On Wed, 02 Mar 2022 14:44:11 -0300, Meredith Montgomery wrote:
> I took Lew Pitcher's program and gave myself the exercise of just
> switching parent and child's role. Briefly, Lew Pitcher's program forks
> and the child writes data to the parent, which executes less to page the
> output. What you find below is my own writing of that program (with the
> roles switched) --- so all errors are mine, of course.
It looks like a reasonable test program to me. I walked through it and
didn't see any obvious problems.
> I think this program is wrong because the parent doesn't wait for the
> child, so the child finishes ``quickly'' and must be left in a zombie
> state until less exits. When less exits, it does so without calling
> wait(), so the child ends up being wait()ed by the init program. Things
> might end up well, but it's a totally flawed design.
Perhaps not a CYA thorough design, but I wouldn't say "totally flawed".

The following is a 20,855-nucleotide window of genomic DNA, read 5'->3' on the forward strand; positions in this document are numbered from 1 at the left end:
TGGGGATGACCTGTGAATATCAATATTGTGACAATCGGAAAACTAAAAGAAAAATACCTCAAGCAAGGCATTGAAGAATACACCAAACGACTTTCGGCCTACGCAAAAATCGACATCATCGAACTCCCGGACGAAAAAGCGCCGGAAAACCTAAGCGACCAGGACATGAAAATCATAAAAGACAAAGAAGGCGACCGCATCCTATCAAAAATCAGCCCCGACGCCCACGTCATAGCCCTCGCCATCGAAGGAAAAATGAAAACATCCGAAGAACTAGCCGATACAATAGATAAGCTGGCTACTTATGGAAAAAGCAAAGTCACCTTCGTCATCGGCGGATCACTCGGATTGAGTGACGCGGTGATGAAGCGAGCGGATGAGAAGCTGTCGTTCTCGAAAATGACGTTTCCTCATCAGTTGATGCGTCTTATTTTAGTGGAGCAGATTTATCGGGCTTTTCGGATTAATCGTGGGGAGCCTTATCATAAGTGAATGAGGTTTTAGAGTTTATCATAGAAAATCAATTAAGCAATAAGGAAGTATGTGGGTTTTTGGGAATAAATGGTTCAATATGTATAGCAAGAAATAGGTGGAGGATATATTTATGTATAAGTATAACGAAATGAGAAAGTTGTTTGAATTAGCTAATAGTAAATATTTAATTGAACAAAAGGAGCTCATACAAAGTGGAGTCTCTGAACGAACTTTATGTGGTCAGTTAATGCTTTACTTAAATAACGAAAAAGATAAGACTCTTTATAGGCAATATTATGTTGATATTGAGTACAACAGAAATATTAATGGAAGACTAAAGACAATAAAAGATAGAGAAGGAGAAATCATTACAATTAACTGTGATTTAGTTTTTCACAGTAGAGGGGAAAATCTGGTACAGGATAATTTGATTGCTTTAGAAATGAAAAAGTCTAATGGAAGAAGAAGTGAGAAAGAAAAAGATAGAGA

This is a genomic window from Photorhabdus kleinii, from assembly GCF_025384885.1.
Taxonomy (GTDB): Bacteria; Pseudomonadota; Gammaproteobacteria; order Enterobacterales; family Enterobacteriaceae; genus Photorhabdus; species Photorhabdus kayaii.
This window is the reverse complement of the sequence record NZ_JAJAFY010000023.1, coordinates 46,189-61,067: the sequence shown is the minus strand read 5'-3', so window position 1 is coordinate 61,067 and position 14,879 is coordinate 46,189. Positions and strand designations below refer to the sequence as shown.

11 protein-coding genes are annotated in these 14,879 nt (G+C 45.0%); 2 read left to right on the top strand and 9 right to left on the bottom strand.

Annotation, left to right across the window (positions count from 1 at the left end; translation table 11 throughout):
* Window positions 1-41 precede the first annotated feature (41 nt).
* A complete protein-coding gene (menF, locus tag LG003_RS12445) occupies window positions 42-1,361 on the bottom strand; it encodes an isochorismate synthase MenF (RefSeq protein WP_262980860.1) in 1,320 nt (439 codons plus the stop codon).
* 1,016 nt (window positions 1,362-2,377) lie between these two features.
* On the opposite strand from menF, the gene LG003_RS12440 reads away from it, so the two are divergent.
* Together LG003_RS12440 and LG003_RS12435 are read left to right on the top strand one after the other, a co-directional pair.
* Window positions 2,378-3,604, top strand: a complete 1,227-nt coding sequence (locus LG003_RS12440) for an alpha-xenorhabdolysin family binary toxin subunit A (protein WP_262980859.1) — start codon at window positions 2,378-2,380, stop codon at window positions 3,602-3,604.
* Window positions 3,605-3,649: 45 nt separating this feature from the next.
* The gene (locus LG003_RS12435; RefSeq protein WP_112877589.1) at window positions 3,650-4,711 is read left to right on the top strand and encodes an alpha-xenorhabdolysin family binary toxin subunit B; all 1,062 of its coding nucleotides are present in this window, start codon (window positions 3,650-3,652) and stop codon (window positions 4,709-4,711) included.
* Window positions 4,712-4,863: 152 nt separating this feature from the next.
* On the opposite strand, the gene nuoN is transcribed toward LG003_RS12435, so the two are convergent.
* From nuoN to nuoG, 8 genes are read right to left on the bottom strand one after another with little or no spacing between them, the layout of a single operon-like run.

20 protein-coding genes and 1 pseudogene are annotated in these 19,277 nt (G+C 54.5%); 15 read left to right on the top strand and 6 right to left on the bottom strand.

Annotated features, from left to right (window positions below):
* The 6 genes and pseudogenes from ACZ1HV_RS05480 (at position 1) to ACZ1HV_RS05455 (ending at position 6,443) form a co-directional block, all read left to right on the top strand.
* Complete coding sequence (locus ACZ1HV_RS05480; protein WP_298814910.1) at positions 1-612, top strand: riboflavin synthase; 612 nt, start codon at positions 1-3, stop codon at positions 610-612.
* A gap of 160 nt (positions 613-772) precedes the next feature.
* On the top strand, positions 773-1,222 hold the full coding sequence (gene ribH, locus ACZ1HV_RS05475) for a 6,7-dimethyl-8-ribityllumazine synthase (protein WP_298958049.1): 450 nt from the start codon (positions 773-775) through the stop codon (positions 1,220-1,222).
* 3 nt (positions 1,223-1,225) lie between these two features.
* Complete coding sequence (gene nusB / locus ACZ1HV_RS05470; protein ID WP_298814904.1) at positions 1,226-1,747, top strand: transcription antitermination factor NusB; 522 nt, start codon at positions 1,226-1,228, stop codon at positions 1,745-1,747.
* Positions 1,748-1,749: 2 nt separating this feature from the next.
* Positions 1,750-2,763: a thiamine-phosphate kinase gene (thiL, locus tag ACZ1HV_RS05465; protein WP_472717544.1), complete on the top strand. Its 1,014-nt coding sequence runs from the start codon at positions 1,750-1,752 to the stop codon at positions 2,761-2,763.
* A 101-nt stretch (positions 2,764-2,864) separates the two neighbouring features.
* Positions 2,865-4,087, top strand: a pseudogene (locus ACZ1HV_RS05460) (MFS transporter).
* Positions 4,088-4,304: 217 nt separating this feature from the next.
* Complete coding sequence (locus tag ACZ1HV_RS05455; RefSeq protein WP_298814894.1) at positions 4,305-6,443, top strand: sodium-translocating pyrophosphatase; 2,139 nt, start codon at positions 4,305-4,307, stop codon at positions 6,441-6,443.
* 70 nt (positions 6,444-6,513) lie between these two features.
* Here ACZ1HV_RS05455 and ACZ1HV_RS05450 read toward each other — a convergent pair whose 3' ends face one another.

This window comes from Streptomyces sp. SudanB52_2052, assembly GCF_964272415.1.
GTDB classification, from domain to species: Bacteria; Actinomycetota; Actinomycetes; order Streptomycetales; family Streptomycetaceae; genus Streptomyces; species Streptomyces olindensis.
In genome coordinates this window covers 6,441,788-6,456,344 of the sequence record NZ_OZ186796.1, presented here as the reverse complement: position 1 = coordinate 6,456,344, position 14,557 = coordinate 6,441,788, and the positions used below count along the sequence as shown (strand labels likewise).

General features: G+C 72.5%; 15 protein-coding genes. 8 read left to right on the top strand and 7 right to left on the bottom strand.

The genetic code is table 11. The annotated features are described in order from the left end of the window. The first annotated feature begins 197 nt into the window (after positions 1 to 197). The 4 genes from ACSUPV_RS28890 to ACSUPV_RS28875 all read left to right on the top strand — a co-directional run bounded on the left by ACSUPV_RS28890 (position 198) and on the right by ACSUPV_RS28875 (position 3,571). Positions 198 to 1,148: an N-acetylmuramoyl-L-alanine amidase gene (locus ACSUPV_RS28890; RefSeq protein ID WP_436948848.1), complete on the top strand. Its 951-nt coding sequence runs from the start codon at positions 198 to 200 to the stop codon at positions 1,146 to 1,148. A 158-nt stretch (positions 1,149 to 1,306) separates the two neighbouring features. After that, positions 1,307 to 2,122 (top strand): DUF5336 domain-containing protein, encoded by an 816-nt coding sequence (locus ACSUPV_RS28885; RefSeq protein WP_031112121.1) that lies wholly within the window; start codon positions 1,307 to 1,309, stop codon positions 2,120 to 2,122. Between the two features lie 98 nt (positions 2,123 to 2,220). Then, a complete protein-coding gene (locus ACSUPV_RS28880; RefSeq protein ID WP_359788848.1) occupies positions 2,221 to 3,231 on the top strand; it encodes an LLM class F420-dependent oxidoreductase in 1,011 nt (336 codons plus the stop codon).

It /would/ be better to have the parent wait() for the child process, but
since it doesn't, that child process (if it hasn't terminated) becomes an
orphan process, not a zombie. (It would only be a zombie during the lifetime
of the parent process.)
As you alluded to, init(8) is specifically tasked with cleaning up the
status of orphaned child processes. So long as the parent process exits
in a timely manner (and yours does, more or less) there's no need to worry.
Or, to put it another way, so long as the zombie doesn't live /too/ long,
and there aren't /too/ many zombies, the system will live on.
Remember, zombie processes starve the system by holding on to a limited
resource: their place in the system's process state table. The more zombies,
the fewer live processes can run. But, zombie processes are tolerable, so
long as they don't live long enough to impact performance. They may be
undesirable, and (consequently) a sign of "bad design", but so long as they
/do/ die in a reasonable time, you can get away with them.
> That's my understanding. I appreciate if you correct any
> misunderstandings here. Thank you.